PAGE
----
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New York Senators Call For Investigation Of State’s Marijuana Social Equity Fund After Exposé Of ‘Predatory Deals’



“What this story describes is not a social equity fund. We must get to the bottom of this.”

By Rosalind Adams, THE CITY

Citing an investigation by THE CITY, two state senators have called for New York’s social equity cannabis fund to cease issuing loans to dispensary operators and for any “trapped in these predatory deals to be made whole.”

“What this story describes is not a social equity fund. We must get to the bottom of this,” State Sens. Liz Krueger (D-Manhattan) and Gustavo Rivera (D-The Bronx) asserted in a joint statement that pointed to the high interest rates and start-up costs highlighted in the article.

They called for an investigation by the state’s inspector general of the public–private fund, which was designed to finance a form of reparation for people whose lives had been disrupted by decades of racially discriminatory drug laws.

The governor’s office did not immediately respond to a request for comment. The office has repeatedly refused to answer detailed questions from THE CITY seeking greater clarity about the fund’s operations.

THE CITY’s investigation found that officials of the state’s Office of Cannabis Management, or OCM, had repeatedly warned the governor’s office for months about how the cannabis investment fund was being managed. They raised red flags about how dispensary operators were being loaded with steep costs and trapped in loans with strict terms that they believed were likely to lead to defaults. And OCM’s own counsel warned in an email that the licensees would likely default on their loans under the proposed terms.

The story was based on more than 500 internal agency emails, memos and presentations from July 2022 to July 2023 when the state was having trouble opening more than just a handful of dispensaries.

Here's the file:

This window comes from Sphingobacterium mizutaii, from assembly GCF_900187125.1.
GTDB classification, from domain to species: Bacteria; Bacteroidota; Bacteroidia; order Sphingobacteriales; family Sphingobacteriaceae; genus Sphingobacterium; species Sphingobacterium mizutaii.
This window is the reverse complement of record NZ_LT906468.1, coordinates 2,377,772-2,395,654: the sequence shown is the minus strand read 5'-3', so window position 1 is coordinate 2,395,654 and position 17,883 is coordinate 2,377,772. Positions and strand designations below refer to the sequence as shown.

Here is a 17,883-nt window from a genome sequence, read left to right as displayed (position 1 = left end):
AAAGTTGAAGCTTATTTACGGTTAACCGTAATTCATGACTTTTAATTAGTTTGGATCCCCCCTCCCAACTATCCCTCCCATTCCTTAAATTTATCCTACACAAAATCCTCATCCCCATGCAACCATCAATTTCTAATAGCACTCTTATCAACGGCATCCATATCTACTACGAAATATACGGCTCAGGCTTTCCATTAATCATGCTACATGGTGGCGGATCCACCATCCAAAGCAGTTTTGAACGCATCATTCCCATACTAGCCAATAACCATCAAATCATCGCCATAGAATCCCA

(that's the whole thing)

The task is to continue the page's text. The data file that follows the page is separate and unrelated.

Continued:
Calling the fund’s practices “unscrupulous,” the legislators said, “We must take action to redress these loan agreements.”

The fund, announced by Gov. Kathy Hochul (D) in her 2022 state of the state agenda, was anchored by a $50-million state contribution that would be augmented by $150 million in private financing  secured by the state Dormitory Authority, or DASNY.

Its goal was to finance the leasing and building out of 150 dispensaries across the state to licensees who would then get the keys to a ready-to-open store. In return, they are required to pay back the expenses of the buildout costs over a 10-year loan.

But the Dormitory Authority had trouble attracting investors, and after a year of failing to find a partner, finally announced a deal with the Chicago Atlantic Group, a private equity fund that is a national lender in the cannabis industry.

In their statement Krueger and Rivera said, “We also deserve answers about the unsettling pattern of unheeded warning by agency officials about the clearly predatory loan agreements made by the Dormitory Authority of the State of New York (DASNY) and Chicago Atlantic.”

Kruger and Rivera also cited the case of a licensee who told THE CITY that he was outbid on a store location he found by brokers retained by DASNY.

“It is egregious that DASNY used its approval powers to outbid licensees that had secured their own location and were working with OCM to start their business,” their statement said.

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